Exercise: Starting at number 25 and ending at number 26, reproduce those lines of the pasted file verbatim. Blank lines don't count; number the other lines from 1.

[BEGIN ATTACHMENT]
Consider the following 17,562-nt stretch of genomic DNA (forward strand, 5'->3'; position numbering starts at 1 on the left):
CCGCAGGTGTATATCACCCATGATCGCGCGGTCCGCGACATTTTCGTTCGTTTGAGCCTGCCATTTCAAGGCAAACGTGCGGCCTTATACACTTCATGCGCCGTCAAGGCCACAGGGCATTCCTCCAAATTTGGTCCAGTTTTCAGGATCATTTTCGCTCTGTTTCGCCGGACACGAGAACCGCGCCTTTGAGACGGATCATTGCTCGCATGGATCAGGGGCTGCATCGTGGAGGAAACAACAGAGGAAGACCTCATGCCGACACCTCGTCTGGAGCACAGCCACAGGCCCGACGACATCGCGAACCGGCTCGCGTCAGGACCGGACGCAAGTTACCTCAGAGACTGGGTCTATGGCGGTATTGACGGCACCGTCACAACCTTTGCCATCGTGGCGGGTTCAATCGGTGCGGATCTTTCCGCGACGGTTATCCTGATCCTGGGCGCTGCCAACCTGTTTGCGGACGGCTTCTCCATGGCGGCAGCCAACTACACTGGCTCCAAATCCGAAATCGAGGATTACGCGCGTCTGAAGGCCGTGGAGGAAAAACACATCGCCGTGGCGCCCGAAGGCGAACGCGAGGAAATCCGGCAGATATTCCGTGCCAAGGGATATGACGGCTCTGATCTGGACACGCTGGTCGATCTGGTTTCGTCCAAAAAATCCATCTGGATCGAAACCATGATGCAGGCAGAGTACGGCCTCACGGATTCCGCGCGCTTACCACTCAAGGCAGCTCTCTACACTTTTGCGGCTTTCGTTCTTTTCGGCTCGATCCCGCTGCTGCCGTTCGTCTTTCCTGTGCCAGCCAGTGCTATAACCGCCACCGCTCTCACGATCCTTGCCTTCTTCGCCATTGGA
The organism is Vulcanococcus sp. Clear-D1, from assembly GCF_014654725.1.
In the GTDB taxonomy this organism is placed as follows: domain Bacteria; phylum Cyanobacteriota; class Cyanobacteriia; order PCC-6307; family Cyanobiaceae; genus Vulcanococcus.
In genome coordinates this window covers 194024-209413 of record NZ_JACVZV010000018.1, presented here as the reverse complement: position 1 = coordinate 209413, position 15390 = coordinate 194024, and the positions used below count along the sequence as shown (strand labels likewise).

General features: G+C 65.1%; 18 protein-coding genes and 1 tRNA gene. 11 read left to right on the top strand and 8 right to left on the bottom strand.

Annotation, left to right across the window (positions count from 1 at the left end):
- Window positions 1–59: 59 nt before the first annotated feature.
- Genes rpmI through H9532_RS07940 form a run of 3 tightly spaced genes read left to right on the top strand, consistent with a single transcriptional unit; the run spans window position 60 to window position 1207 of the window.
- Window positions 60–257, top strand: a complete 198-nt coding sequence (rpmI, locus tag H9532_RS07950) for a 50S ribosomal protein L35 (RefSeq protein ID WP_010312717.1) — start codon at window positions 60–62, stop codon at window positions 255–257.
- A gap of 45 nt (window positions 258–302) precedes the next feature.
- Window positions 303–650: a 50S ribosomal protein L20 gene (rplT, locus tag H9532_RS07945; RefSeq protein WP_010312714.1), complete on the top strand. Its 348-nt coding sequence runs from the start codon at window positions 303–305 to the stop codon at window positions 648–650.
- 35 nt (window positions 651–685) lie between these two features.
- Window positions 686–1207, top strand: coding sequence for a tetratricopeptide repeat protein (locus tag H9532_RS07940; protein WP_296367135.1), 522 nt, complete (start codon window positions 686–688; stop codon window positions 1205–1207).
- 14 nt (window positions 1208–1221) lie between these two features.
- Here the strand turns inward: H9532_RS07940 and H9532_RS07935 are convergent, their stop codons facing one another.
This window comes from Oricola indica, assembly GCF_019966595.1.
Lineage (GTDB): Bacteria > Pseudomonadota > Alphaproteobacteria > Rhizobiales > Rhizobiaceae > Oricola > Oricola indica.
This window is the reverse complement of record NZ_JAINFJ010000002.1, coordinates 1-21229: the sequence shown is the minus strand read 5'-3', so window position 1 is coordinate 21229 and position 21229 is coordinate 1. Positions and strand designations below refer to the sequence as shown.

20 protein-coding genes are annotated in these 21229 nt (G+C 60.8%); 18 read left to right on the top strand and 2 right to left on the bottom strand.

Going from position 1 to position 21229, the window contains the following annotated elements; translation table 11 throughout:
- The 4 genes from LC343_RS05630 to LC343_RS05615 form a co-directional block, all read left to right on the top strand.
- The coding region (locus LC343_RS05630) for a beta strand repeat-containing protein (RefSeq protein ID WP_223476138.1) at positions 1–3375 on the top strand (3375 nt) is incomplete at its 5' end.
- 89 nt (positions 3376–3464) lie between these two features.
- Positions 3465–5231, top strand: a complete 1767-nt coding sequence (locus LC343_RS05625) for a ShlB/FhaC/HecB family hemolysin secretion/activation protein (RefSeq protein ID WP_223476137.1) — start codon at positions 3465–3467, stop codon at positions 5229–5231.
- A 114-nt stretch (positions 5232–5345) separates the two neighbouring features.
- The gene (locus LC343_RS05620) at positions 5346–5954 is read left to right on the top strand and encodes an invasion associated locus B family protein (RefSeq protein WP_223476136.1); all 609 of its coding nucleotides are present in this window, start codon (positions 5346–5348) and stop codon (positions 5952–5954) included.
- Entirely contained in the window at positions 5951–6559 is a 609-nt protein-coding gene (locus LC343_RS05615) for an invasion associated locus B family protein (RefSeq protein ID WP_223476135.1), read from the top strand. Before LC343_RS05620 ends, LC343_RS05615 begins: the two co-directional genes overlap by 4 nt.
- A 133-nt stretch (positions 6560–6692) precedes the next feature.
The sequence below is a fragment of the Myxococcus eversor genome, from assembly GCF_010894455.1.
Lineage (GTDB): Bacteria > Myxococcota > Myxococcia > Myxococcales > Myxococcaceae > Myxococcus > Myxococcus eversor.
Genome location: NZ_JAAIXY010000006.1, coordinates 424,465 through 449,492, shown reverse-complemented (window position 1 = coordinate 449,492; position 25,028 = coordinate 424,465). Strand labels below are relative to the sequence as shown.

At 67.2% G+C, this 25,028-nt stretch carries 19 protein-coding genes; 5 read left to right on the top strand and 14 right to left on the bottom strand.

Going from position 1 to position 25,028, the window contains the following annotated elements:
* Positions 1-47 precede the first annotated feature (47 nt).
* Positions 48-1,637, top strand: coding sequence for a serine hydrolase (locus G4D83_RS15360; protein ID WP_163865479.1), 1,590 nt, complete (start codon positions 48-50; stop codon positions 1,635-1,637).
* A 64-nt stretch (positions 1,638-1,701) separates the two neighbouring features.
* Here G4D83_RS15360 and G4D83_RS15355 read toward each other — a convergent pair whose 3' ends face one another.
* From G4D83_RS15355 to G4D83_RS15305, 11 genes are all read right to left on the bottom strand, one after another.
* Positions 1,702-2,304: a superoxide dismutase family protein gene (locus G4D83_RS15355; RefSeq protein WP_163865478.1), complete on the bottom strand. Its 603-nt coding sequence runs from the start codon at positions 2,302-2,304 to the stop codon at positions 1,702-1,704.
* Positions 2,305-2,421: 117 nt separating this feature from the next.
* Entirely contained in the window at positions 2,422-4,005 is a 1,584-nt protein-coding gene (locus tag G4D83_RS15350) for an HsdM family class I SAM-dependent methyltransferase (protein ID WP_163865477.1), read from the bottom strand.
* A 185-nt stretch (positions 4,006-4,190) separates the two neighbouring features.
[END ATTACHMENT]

- Positions 3465–5231, top strand: a complete 1767-nt coding sequence (locus LC343_RS05625) for a ShlB/FhaC/HecB family hemolysin secretion/activation protein (RefSeq protein ID WP_223476137.1) — start codon at positions 3465–3467, stop codon at positions 5229–5231.
- A 114-nt stretch (positions 5232–5345) separates the two neighbouring features.